According to Cicerone, although geoengineering research is "necessary and justified", implementation should not be considered now. He drew what he called a good analogy to the 1975 Asilomar Conference, where scientists voluntarily agreed to ban certain experiments in recombinant DNA, which was at that time a new area of research. Cicerone suggested that the approach for geoengineering be "research is necessary, but we know we are not ready to try any large-scale intervention – we want to get everybody together to agree on what would be the monitoring and quality assurance, legal implications, and so forth.”

A leading climate scientist, Cicerone reviewed decades of research, some of it conducted by himself and colleagues at the US National Center for Atmospheric Research (NCAR) and the University of California, Irvine. Although his audience of science writers scarcely needed convincing, he described multiple lines of research going back several decades that lead to the conclusion that the Earth is warming and that human activities are the main cause.

Cicerone also addressed the New Horizons in Science meeting in 1988, a time when evidence of anthropogenic global warming was already accumulating. "In the early 1980s," he said, "the prospect that humans were capable of changing the planet's climate by adding greenhouse gases to the atmosphere was widely appreciated."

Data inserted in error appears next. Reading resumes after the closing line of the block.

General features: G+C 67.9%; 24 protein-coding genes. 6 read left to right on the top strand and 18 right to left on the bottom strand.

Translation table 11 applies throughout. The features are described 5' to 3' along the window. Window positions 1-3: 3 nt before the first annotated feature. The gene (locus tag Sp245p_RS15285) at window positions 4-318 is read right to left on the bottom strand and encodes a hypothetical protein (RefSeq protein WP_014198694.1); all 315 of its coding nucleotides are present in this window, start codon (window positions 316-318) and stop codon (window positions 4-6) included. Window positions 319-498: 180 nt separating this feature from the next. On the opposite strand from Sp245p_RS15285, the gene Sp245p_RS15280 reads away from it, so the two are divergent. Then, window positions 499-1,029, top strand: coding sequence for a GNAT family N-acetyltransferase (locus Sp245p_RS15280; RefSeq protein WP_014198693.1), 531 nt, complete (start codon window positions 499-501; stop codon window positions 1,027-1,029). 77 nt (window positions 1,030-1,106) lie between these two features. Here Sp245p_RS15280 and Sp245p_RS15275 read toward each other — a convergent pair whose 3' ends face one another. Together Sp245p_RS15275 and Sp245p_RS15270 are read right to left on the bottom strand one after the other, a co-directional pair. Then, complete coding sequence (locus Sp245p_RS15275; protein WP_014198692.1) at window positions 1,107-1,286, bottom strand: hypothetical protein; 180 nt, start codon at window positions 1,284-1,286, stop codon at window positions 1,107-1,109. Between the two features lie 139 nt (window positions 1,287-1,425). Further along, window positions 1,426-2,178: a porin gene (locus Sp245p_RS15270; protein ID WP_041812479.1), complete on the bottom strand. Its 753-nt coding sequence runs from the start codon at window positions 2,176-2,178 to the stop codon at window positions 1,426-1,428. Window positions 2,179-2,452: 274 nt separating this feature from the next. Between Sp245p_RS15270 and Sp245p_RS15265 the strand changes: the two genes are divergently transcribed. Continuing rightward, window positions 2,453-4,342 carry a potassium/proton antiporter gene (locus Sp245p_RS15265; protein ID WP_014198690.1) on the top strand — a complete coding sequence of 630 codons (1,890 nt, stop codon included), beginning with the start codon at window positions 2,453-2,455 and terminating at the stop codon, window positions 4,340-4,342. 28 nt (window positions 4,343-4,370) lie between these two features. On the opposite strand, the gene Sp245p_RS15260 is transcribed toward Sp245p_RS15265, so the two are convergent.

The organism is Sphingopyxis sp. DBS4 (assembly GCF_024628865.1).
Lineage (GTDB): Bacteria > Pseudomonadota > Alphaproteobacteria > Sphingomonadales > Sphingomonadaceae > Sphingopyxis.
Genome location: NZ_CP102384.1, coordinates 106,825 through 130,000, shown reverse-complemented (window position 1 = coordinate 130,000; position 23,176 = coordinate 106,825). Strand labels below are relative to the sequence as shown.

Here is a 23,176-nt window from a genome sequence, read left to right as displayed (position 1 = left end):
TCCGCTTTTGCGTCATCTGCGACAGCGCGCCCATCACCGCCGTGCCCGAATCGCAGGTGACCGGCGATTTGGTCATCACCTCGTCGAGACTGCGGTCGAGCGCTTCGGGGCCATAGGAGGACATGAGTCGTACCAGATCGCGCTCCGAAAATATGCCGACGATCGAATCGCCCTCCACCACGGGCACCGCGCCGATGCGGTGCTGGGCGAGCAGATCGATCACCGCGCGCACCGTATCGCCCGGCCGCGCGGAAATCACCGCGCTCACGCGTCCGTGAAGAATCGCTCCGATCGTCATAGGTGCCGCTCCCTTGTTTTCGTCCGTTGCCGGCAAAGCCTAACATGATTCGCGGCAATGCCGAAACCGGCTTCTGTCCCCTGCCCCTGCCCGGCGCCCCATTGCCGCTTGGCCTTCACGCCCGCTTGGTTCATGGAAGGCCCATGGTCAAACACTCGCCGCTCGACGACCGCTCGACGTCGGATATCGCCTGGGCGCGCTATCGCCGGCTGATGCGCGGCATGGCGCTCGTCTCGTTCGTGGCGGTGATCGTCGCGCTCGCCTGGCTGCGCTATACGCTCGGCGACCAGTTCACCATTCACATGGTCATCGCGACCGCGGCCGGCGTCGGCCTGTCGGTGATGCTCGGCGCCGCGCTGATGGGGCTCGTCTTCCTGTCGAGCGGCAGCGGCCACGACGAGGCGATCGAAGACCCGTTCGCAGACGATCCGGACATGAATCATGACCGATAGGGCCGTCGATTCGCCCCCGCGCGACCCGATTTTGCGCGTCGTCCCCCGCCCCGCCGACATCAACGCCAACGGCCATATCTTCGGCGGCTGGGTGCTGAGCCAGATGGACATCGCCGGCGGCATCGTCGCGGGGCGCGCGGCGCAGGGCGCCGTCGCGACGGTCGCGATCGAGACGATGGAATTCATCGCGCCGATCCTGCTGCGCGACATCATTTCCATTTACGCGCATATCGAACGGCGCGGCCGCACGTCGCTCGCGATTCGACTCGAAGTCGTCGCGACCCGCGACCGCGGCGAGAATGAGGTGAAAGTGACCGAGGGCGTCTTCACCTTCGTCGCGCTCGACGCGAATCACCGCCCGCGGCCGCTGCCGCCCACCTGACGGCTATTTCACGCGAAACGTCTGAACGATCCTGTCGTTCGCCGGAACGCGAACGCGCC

He recalled musing with climate scientists Veerabhadran "Ram" Ramanathan and the late Stephen Schneider at NCAR in 1985. The researchers asked: "Are we going to live long enough to see a signal of human-caused climate change? What will it be like? How many years will it take?" None of the three expected, he said, that we would see a signal as clearly and as strongly as we are seeing it now. At the time they concluded that by 2010, scientists might just begin to see clear evidence that would convince most people that climate change was happening, whereas in fact this evidence came much sooner.

Having suggested that greenhouse gas emissions must be reduced by 70% from current levels, Cicerone responded to a reporter who asked how that could be accomplished. "There's no magic bullet," he said. The answer will be "a little bit of this, probably, and a little bit of that". In the short run, energy efficiency is the most attractive approach. "We could probably cut back on energy usage by 20–30%, just by adopting efficiency methods," he said. "That's not conservation, that's not changing people's behaviour, that's changing technology."

Conservation, renewable energy and nuclear power would each save a few more percent of emissions, he added. To those who said this grab bag of solutions might seem inadequate to the task, Cicerone replied that it was actually a more stable approach than relying mainly on any one thing. "But it isn't going to be easy," he concluded.